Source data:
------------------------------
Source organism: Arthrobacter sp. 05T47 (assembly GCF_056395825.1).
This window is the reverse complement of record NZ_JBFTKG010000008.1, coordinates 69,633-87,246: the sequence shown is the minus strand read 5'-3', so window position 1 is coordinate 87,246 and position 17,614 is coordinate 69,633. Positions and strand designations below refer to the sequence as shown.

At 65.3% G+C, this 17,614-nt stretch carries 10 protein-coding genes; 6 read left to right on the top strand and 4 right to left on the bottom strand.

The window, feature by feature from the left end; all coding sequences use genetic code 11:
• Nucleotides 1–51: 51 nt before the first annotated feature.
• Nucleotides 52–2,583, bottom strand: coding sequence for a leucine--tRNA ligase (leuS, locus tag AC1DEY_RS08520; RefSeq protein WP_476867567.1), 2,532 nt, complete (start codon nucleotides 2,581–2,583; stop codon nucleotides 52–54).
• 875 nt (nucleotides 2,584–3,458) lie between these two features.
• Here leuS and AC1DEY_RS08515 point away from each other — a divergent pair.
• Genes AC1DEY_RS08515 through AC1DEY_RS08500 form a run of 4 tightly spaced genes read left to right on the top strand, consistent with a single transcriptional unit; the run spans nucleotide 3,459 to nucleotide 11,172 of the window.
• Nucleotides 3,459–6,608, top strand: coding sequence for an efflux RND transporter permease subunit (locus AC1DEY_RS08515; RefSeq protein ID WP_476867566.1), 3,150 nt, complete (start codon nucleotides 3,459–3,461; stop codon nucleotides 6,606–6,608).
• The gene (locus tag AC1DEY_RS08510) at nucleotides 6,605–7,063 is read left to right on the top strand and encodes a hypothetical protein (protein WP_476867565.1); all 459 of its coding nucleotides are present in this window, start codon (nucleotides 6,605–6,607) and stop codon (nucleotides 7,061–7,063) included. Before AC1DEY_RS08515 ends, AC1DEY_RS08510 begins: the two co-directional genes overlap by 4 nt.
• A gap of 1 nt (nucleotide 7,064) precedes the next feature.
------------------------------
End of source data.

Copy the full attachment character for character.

Source organism: Arthrobacter sp. 05T47 (assembly GCF_056395825.1).
This window is the reverse complement of record NZ_JBFTKG010000008.1, coordinates 69,633-87,246: the sequence shown is the minus strand read 5'-3', so window position 1 is coordinate 87,246 and position 17,614 is coordinate 69,633. Positions and strand designations below refer to the sequence as shown.

At 65.3% G+C, this 17,614-nt stretch carries 10 protein-coding genes; 6 read left to right on the top strand and 4 right to left on the bottom strand.

The window, feature by feature from the left end; all coding sequences use genetic code 11:
• Nucleotides 1–51: 51 nt before the first annotated feature.
• Nucleotides 52–2,583, bottom strand: coding sequence for a leucine--tRNA ligase (leuS, locus tag AC1DEY_RS08520; RefSeq protein WP_476867567.1), 2,532 nt, complete (start codon nucleotides 2,581–2,583; stop codon nucleotides 52–54).
• 875 nt (nucleotides 2,584–3,458) lie between these two features.
• Here leuS and AC1DEY_RS08515 point away from each other — a divergent pair.
• Genes AC1DEY_RS08515 through AC1DEY_RS08500 form a run of 4 tightly spaced genes read left to right on the top strand, consistent with a single transcriptional unit; the run spans nucleotide 3,459 to nucleotide 11,172 of the window.
• Nucleotides 3,459–6,608, top strand: coding sequence for an efflux RND transporter permease subunit (locus AC1DEY_RS08515; RefSeq protein ID WP_476867566.1), 3,150 nt, complete (start codon nucleotides 3,459–3,461; stop codon nucleotides 6,606–6,608).
• The gene (locus tag AC1DEY_RS08510) at nucleotides 6,605–7,063 is read left to right on the top strand and encodes a hypothetical protein (protein WP_476867565.1); all 459 of its coding nucleotides are present in this window, start codon (nucleotides 6,605–6,607) and stop codon (nucleotides 7,061–7,063) included. Before AC1DEY_RS08515 ends, AC1DEY_RS08510 begins: the two co-directional genes overlap by 4 nt.
• A gap of 1 nt (nucleotide 7,064) precedes the next feature.